Thursday, November 24, 2005
Monterey City Manager Fred Meurer wants to set the record straight.
Following a barrage of e-mails and phone calls from citizens concerned by Safeway’s recent statements in a full-page advertisement, Meurer says he’s eager to clarify what he characterizes as misleading spin.
The “open letter,” which ran in the Nov. 14 issue of The Monterey County Herald, says “Safeway and the City came to terms on the economics of a new downtown Safeway lease.”
“Not so,” Meurer says. According to the city manager, negotiations were suspended because of two issues: Safeway’s unwillingness to refurbish the downtown store and, more importantly, the company’s insistence upon an escape clause which would cede control of the Munras Avenue property to the corporation if Safeway moved out.
“For years we’d been encouraging Safeway to extend their lease and remodel the store,” Meurer says. “They weren’t interested until they had competition.”
The Weekly contacted Safeway officials shortly after the ad ran in the Herald. The Weekly submitted several questions in writing, asking about plans to revitalize the downtown store, and the lease agreement with the City.
Safeway officials refused to answer the Weekly’s questions. “Safeway stands ready to continue discussions with the City,” Webber wrote in an e-mail, “but as with any negotiation, it is most appropriate that specific discussions be held with the City staff and Council.”
According to Meurer, the City and Safeway are in agreement on what the store would pay for the first 20 years and it’s “a very low, very flat rent.” So low, Meurer says, that, taking into consideration 2.5 percent inflation over that time, the city would only be getting a 60 cents on the dollar return on its investment.
“That gives you a sense of how low the rent would be,” Meurer says. “People would love to have that kind of rental rate for their house. We understand that grocery stores are not high-profit producers. We recognize this and have tailored our offer with this in mind. What we disagree on is control of the store.
“This is not about Safeway staying. It’s about Safeway wanting an escape clause. They’ve been telling us, ‘If we leave we get to choose who comes in and what the rent is…oh, but we’ll give you part of the profit,’” Meurer says.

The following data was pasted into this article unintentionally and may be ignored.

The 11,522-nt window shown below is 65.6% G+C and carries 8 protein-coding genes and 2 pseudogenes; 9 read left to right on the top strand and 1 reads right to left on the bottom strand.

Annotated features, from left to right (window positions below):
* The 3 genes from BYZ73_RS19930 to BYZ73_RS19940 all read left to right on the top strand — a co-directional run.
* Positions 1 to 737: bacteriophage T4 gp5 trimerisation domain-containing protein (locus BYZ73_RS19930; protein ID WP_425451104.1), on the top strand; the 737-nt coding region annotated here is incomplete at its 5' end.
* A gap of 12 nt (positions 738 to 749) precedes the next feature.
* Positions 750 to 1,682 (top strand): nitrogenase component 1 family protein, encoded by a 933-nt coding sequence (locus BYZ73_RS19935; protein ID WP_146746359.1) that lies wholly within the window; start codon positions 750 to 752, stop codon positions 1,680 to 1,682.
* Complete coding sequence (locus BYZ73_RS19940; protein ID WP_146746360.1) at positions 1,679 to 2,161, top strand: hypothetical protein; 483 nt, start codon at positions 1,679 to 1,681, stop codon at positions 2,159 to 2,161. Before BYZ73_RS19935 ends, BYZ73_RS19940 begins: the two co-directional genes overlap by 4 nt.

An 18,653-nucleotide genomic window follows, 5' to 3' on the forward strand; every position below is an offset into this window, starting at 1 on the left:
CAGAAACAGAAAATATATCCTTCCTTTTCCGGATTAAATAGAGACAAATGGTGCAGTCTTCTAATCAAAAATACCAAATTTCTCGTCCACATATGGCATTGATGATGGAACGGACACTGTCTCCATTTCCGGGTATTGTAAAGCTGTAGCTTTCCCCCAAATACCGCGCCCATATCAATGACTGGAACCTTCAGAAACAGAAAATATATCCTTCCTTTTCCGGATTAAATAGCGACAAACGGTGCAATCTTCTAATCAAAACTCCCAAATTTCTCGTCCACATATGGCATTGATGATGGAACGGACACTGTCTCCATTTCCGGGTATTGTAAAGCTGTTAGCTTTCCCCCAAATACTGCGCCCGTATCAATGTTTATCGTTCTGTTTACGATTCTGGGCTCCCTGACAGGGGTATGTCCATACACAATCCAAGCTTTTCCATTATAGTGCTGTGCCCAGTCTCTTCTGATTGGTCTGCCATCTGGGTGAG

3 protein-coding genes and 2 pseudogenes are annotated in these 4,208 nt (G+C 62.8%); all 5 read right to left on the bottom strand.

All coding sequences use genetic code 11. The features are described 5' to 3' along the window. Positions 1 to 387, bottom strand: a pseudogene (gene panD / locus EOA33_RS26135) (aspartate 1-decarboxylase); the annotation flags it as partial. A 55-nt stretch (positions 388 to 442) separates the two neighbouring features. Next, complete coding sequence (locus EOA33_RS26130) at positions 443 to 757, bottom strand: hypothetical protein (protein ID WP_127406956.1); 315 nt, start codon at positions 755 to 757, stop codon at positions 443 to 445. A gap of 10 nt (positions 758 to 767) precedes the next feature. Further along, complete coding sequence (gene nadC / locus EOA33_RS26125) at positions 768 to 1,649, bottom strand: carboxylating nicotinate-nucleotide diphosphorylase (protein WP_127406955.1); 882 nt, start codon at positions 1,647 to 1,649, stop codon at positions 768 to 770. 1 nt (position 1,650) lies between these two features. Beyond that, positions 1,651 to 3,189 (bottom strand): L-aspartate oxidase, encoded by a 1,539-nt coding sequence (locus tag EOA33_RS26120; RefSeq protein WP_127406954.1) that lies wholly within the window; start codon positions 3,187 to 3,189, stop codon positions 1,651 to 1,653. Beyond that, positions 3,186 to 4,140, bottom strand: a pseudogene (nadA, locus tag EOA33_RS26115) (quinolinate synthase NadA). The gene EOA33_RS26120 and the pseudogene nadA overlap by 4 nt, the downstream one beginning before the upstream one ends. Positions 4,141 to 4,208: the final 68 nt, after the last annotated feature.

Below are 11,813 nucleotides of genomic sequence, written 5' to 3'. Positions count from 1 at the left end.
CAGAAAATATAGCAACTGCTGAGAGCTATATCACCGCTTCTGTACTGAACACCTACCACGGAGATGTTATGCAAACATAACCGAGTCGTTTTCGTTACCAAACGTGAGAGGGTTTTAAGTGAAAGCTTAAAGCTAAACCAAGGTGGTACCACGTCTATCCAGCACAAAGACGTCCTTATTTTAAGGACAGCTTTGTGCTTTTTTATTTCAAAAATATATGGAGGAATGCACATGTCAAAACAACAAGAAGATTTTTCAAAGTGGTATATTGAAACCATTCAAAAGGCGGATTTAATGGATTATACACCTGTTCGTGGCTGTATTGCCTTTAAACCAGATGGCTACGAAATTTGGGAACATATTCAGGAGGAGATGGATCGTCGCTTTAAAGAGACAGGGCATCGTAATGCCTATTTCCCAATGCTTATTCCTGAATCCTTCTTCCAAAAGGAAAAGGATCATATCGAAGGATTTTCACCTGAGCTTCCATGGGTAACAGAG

“Let’s say you own a house,” Meurer continues. “I come to you and I say I want to rent your house for five years. We agree. But I say I don’t like your kitchen and I want to remodel. OK, great. I remodel the kitchen, but after two years something happens and I have to leave. Now who gets to decide who’s going to live in your house? You or the owner? Who decides what the rent will be?”
Meurer says the City should retain the rights to decide who would move in and what they would pay—especially in light of Safeway’s recent financial difficulties.
Last month, Safeway announced it would close nearly one-fifth of its 138 stores in Texas, and would offer severance packages to longtime Northern California store workers being paid premium wages. Safeway plans to fill those jobs with workers who will be paid substantially less as part of a new labor contract negotiated last year. As a result of these announcements, Safeway’s shares fell $1.37, or 5.6 percent, to $23.02.
“They’ve closed stores in Marina and Salinas,” Meurer says. “They’re going to do what’s best for Safeway, not what’s best for the people of the city of Monterey.”
Technically, the possibility of further discussion does exist. The council did not cancel the negotiations; it “suspended” negotiations.
“If the council tells us to go back and negotiate, we’re going to go negotiate,” Meurer says. “I think it’s fair to say that from the beginning—before the beginning really—we wanted Safeway. We’ve negotiated literally for years but couldn’t close the gap. We didn’t want to go through this. They’ve made the whole process very difficult.”